Secure Our Schools Act being assessed - KUAM.com-KUAM News: On Air. Online. On Demand.

Secure Our Schools Act being assessed

by Ken Quintanilla

Guam - The island's public schools are a step closer to becoming more secure. And starting Monday, the Guam Police Department will lead an assessment that will finally move the Secure Our Schools Act forward.

"We're losing money in terms of having to repair the damage, replace some the equipment, it's very expensive instructional equipment, but the most expensive is the loss of Instructional time for our children," noted Speaker Judi Won Pat.

According to Won Pat, this is what happens every time a school is vandalized, broken into or robbed. Her secure our schools act is aimed at preventing these crimes and provides funding to install and maintain electronic and other security systems at all of the island's public schools.

"It is the entire government's responsibility to help education one is to keep it safe for the children," she said.

And last week, Won Pat held a meeting with stakeholders who have experience with security systems. They include the Guam Police Department, Department of Corrections, Department of Youth Affairs, the airport and the General Services Agency. All the agencies committed in joining the Department of Education on a tour of all the schools to determine risk areas and the most feasible approach to securing our schools.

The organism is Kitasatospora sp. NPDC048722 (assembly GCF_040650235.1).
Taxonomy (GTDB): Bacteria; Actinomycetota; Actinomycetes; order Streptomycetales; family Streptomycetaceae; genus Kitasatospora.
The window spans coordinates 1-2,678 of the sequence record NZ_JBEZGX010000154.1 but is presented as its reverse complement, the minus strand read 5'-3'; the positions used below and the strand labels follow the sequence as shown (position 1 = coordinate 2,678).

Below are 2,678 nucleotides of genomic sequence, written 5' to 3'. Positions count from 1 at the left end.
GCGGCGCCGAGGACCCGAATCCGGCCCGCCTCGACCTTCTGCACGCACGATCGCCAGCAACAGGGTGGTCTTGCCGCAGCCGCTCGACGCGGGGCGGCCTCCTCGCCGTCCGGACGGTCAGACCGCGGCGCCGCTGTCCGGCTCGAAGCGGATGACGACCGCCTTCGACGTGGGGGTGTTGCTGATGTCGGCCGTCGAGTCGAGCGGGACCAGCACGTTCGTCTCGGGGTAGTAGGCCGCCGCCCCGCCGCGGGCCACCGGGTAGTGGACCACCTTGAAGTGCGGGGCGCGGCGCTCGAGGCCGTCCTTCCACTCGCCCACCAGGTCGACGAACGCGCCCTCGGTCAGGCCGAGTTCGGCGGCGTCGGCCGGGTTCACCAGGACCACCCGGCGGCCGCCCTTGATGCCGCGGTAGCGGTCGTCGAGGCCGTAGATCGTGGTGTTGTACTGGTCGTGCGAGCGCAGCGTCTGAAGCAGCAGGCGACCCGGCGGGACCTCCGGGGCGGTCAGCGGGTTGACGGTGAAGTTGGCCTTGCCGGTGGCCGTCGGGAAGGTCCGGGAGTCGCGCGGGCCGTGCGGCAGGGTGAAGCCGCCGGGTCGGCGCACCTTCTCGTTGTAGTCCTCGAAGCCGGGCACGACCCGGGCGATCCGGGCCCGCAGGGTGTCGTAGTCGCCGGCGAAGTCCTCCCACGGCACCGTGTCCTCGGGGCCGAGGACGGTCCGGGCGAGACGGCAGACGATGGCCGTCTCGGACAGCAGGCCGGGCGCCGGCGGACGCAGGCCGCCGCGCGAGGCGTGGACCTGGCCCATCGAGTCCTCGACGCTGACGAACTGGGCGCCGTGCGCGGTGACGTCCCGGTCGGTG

"They're going to work with the risk assessment that the department had put together and based on their own experience for the departments that they have security cameras and other intrusion systems and even foot patrol, they already know how they want to keep their areas safe and secure and so therefore they would provide input to DOE," she said.

DOE administrators stated they want to implement the security systems with caution, to ensure these systems will be effective in deterring criminals and that they won't be easily vandalized after they are installed. Won Pat says all of these points will be challenging but a task the team is willing to take.

"The biggest challenge for them all the way around is because they want to do a good job at this but the apprehension would be if they make recommendations for certain places and then they miss a spot and should by chance after everything is all in and then a certain area is vandalized and broken into, they'll say we didn't do due diligence in protecting our schools or people would say we did this, we spent so much money, why are people still breaking in," she said.

The island's mayors were also invited on the tour. The assessment starts on February 17 and is expected to last about three weeks.  Won Pat says GSA will be part of the tour as well and based on the input will then put together a packet for the request for proposal for security systems. 

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